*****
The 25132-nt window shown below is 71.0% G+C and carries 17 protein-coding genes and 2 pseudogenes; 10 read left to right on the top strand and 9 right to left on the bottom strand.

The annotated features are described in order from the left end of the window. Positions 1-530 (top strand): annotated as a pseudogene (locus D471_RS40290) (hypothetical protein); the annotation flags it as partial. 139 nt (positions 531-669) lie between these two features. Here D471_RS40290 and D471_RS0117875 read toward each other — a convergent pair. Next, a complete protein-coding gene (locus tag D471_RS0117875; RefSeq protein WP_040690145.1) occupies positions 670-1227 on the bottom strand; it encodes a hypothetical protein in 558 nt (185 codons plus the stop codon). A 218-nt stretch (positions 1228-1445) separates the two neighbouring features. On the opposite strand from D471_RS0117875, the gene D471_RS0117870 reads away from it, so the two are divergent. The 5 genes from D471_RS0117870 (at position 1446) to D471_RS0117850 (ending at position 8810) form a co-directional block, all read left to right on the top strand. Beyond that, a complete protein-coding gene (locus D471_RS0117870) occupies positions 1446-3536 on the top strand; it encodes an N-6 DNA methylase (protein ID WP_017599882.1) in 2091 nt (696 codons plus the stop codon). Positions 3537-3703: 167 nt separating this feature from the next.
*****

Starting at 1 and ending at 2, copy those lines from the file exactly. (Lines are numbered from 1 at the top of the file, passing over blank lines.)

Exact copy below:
The 25132-nt window shown below is 71.0% G+C and carries 17 protein-coding genes and 2 pseudogenes; 10 read left to right on the top strand and 9 right to left on the bottom strand.

The annotated features are described in order from the left end of the window. Positions 1-530 (top strand): annotated as a pseudogene (locus D471_RS40290) (hypothetical protein); the annotation flags it as partial. 139 nt (positions 531-669) lie between these two features. Here D471_RS40290 and D471_RS0117875 read toward each other — a convergent pair. Next, a complete protein-coding gene (locus tag D471_RS0117875; RefSeq protein WP_040690145.1) occupies positions 670-1227 on the bottom strand; it encodes a hypothetical protein in 558 nt (185 codons plus the stop codon). A 218-nt stretch (positions 1228-1445) separates the two neighbouring features. On the opposite strand from D471_RS0117875, the gene D471_RS0117870 reads away from it, so the two are divergent. The 5 genes from D471_RS0117870 (at position 1446) to D471_RS0117850 (ending at position 8810) form a co-directional block, all read left to right on the top strand. Beyond that, a complete protein-coding gene (locus D471_RS0117870) occupies positions 1446-3536 on the top strand; it encodes an N-6 DNA methylase (protein ID WP_017599882.1) in 2091 nt (696 codons plus the stop codon). Positions 3537-3703: 167 nt separating this feature from the next.